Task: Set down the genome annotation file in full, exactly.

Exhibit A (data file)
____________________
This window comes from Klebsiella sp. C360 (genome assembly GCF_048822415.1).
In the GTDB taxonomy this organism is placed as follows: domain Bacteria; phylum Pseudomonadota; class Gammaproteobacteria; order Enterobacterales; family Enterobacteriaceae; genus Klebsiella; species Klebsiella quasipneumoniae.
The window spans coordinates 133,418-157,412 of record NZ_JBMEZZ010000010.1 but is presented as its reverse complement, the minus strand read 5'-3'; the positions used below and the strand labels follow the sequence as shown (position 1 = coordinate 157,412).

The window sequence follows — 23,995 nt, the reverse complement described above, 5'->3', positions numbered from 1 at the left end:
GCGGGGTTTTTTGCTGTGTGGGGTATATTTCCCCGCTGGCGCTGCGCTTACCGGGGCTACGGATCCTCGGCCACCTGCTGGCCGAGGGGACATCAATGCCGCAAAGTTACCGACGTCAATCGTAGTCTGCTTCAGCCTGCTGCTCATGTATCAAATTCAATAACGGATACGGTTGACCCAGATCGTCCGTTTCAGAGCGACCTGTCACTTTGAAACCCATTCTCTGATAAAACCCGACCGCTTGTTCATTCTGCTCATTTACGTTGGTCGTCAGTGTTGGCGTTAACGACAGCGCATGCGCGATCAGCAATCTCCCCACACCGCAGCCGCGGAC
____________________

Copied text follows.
This window comes from Klebsiella sp. C360 (genome assembly GCF_048822415.1).
In the GTDB taxonomy this organism is placed as follows: domain Bacteria; phylum Pseudomonadota; class Gammaproteobacteria; order Enterobacterales; family Enterobacteriaceae; genus Klebsiella; species Klebsiella quasipneumoniae.
The window spans coordinates 133,418-157,412 of record NZ_JBMEZZ010000010.1 but is presented as its reverse complement, the minus strand read 5'-3'; the positions used below and the strand labels follow the sequence as shown (position 1 = coordinate 157,412).

The window sequence follows — 23,995 nt, the reverse complement described above, 5'->3', positions numbered from 1 at the left end:
GCGGGGTTTTTTGCTGTGTGGGGTATATTTCCCCGCTGGCGCTGCGCTTACCGGGGCTACGGATCCTCGGCCACCTGCTGGCCGAGGGGACATCAATGCCGCAAAGTTACCGACGTCAATCGTAGTCTGCTTCAGCCTGCTGCTCATGTATCAAATTCAATAACGGATACGGTTGACCCAGATCGTCCGTTTCAGAGCGACCTGTCACTTTGAAACCCATTCTCTGATAAAACCCGACCGCTTGTTCATTCTGCTCATTTACGTTGGTCGTCAGTGTTGGCGTTAACGACAGCGCATGCGCGATCAGCAATCTCCCCACACCGCAGCCGCGGAC